“To make Applemoyse. Take a dosen apples and ether rooste or
boyle them and drawe them thorowe a streyner, and the yolkes of three or foure egges withal, and, as ye strayne them, temper them wyth three or foure sponefull of damaske water yf ye wyll, than take and season it wyth suger and halfe a dysche of swete butter, and boyle them upon a chaffyngdysche in a platter, and caste byskettes or synamon and gynger upon them and so serve them forthe.“
Anon, A Proper New Booke of Cokerye (mid C16th)
This somewhat calorific apple dessert recipe can be found online at uni-giessen.de, and I came across it via the excellent Foods of England Project.
At first it sounds like it’s going to be some sort of apple mousse, or perhaps a custard (those four egg yolks), but then there’s the instruction to “season it with sugar and half a dish of sweet butter“. Half a dish! For starters, how big a dish should you use? A small finger-bowl sized dish? A large goose-sized serving dish? Okay, probably not the second one, but that’s still potentially a lot of butter… and with cinnamon and ginger biscuits on top, to boot.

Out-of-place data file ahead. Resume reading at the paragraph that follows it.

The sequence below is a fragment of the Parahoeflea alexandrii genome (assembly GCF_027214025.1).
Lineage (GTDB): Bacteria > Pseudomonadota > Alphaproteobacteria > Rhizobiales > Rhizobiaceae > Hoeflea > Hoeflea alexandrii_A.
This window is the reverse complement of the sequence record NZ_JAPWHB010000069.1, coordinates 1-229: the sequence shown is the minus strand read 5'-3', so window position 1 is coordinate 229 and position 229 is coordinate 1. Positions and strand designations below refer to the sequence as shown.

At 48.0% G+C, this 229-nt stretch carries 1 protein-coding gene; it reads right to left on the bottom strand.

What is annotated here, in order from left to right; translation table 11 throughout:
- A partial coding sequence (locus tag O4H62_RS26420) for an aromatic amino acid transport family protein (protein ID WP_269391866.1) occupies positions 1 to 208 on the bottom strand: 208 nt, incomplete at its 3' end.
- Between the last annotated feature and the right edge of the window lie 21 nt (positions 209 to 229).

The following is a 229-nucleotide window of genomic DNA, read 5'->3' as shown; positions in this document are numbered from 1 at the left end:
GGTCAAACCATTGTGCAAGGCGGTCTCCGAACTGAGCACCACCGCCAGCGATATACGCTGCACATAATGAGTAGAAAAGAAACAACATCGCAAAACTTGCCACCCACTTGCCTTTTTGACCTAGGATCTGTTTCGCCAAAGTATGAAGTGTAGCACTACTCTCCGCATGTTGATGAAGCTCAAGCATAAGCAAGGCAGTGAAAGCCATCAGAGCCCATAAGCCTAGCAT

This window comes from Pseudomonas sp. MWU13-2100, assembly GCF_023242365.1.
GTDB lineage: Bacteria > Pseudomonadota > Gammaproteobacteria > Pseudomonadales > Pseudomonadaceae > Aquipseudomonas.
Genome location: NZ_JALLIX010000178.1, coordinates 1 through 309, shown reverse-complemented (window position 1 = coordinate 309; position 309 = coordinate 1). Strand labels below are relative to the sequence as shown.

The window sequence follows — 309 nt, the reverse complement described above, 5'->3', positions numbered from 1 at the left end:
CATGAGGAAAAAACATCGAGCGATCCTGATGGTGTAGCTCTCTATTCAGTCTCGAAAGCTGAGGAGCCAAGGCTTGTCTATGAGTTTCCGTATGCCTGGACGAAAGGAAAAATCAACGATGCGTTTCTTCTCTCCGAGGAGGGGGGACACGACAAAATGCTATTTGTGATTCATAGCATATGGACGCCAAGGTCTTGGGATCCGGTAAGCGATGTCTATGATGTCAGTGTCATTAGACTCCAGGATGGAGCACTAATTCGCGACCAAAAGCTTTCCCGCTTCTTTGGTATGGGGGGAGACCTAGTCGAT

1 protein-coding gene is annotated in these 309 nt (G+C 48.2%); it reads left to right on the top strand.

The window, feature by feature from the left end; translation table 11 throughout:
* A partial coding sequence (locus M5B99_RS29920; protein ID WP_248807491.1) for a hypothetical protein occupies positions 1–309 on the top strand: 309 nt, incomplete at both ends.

Anyway, if anyone does want to risk the inevitable hardening of their arteries in the name of historical culinary research and actually decides to make up a batch of applemoyse, I’d love to know how it turns out (and what sized dish you decided to use for your butter…) Or you could try the earlier (c.1440) Austin Manuscripts version instead, which swaps bread, almond milk and honey for the sugar and dairy produce.
Either way, please feel free to post details in the comments below, or as always, email me with photos and a description.